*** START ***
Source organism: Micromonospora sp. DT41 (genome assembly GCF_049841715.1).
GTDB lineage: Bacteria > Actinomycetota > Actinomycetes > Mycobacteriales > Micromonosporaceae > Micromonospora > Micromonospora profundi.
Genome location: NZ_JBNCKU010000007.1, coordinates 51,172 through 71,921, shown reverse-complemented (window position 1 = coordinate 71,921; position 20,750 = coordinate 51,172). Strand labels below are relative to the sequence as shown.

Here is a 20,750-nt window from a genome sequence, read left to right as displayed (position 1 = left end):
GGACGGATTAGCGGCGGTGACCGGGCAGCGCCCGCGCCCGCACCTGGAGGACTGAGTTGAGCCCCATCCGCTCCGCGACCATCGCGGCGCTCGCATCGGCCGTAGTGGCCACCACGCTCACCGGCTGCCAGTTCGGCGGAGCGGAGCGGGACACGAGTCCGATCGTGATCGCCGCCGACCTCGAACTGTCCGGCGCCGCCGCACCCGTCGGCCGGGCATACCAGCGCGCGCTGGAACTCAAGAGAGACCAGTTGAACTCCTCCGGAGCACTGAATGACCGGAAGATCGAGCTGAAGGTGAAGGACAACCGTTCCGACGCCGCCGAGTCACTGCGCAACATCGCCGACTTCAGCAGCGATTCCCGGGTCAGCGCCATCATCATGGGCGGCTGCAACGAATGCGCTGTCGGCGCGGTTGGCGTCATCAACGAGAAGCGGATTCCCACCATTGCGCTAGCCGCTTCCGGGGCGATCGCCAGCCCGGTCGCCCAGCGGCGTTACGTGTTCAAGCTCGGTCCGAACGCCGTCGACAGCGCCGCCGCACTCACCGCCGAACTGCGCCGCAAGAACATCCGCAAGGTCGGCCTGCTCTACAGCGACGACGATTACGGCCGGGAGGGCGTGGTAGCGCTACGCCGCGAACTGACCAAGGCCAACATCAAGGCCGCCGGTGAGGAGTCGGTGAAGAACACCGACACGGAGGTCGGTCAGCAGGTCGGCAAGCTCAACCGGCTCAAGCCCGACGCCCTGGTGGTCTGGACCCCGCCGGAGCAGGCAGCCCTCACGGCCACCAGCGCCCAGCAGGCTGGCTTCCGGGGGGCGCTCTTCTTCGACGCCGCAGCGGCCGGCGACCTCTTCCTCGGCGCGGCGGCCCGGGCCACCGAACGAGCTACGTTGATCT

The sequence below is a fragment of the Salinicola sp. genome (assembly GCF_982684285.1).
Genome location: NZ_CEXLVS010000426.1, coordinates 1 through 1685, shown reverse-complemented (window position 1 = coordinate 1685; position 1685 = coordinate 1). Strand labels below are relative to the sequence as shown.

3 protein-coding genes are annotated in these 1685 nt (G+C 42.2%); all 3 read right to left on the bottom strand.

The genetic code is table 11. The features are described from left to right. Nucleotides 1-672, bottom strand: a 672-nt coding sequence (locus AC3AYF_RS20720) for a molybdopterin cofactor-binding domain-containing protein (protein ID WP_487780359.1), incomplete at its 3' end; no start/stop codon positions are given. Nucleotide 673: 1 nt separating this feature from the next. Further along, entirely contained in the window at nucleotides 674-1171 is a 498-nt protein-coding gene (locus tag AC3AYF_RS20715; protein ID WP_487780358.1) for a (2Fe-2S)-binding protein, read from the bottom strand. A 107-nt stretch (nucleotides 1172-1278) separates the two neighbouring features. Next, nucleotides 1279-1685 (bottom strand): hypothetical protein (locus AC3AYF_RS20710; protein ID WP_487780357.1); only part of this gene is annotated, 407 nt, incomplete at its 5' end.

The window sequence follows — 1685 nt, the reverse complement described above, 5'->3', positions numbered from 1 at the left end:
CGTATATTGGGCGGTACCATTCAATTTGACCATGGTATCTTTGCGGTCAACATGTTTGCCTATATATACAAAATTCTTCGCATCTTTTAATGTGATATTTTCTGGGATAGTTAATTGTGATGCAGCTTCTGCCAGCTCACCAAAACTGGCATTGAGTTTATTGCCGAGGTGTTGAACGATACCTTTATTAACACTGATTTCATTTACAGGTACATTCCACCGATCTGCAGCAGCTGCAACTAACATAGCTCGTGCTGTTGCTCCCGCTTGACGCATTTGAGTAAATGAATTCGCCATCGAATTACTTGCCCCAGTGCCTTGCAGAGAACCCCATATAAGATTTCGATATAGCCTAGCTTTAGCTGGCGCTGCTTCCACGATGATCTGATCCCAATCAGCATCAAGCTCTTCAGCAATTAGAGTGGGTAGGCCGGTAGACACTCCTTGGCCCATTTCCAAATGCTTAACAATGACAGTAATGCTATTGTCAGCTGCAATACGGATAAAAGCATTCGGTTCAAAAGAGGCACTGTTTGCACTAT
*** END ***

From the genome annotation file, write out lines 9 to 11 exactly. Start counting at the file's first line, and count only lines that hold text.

The genetic code is table 11. The features are described from left to right. Nucleotides 1-672, bottom strand: a 672-nt coding sequence (locus AC3AYF_RS20720) for a molybdopterin cofactor-binding domain-containing protein (protein ID WP_487780359.1), incomplete at its 3' end; no start/stop codon positions are given. Nucleotide 673: 1 nt separating this feature from the next. Further along, entirely contained in the window at nucleotides 674-1171 is a 498-nt protein-coding gene (locus tag AC3AYF_RS20715; protein ID WP_487780358.1) for a (2Fe-2S)-binding protein, read from the bottom strand. A 107-nt stretch (nucleotides 1172-1278) separates the two neighbouring features. Next, nucleotides 1279-1685 (bottom strand): hypothetical protein (locus AC3AYF_RS20710; protein ID WP_487780357.1); only part of this gene is annotated, 407 nt, incomplete at its 5' end.

The window sequence follows — 1685 nt, the reverse complement described above, 5'->3', positions numbered from 1 at the left end:
CGTATATTGGGCGGTACCATTCAATTTGACCATGGTATCTTTGCGGTCAACATGTTTGCCTATATATACAAAATTCTTCGCATCTTTTAATGTGATATTTTCTGGGATAGTTAATTGTGATGCAGCTTCTGCCAGCTCACCAAAACTGGCATTGAGTTTATTGCCGAGGTGTTGAACGATACCTTTATTAACACTGATTTCATTTACAGGTACATTCCACCGATCTGCAGCAGCTGCAACTAACATAGCTCGTGCTGTTGCTCCCGCTTGACGCATTTGAGTAAATGAATTCGCCATCGAATTACTTGCCCCAGTGCCTTGCAGAGAACCCCATATAAGATTTCGATATAGCCTAGCTTTAGCTGGCGCTGCTTCCACGATGATCTGATCCCAATCAGCATCAAGCTCTTCAGCAATTAGAGTGGGTAGGCCGGTAGACACTCCTTGGCCCATTTCCAAATGCTTAACAATGACAGTAATGCTATTGTCAGCTGCAATACGGATAAAAGCATTCGGTTCAAAAGAGGCACTGTTTGCACTAT